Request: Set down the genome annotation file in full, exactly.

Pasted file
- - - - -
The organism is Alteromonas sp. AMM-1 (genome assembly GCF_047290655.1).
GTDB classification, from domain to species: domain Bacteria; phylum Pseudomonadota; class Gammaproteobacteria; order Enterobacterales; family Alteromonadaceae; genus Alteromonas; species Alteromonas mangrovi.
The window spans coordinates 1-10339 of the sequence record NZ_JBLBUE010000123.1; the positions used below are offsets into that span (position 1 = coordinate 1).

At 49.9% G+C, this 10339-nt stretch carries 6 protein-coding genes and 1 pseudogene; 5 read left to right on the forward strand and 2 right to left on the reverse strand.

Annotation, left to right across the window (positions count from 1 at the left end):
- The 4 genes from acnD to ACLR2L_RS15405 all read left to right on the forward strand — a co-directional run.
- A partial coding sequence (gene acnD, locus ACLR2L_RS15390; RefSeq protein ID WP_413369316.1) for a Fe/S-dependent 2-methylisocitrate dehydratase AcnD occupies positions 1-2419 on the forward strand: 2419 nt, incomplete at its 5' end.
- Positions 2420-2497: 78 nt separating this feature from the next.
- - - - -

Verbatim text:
The organism is Alteromonas sp. AMM-1 (genome assembly GCF_047290655.1).
GTDB classification, from domain to species: domain Bacteria; phylum Pseudomonadota; class Gammaproteobacteria; order Enterobacterales; family Alteromonadaceae; genus Alteromonas; species Alteromonas mangrovi.
The window spans coordinates 1-10339 of the sequence record NZ_JBLBUE010000123.1; the positions used below are offsets into that span (position 1 = coordinate 1).

At 49.9% G+C, this 10339-nt stretch carries 6 protein-coding genes and 1 pseudogene; 5 read left to right on the forward strand and 2 right to left on the reverse strand.

Annotation, left to right across the window (positions count from 1 at the left end):
- The 4 genes from acnD to ACLR2L_RS15405 all read left to right on the forward strand — a co-directional run.
- A partial coding sequence (gene acnD, locus ACLR2L_RS15390; RefSeq protein ID WP_413369316.1) for a Fe/S-dependent 2-methylisocitrate dehydratase AcnD occupies positions 1-2419 on the forward strand: 2419 nt, incomplete at its 5' end.
- Positions 2420-2497: 78 nt separating this feature from the next.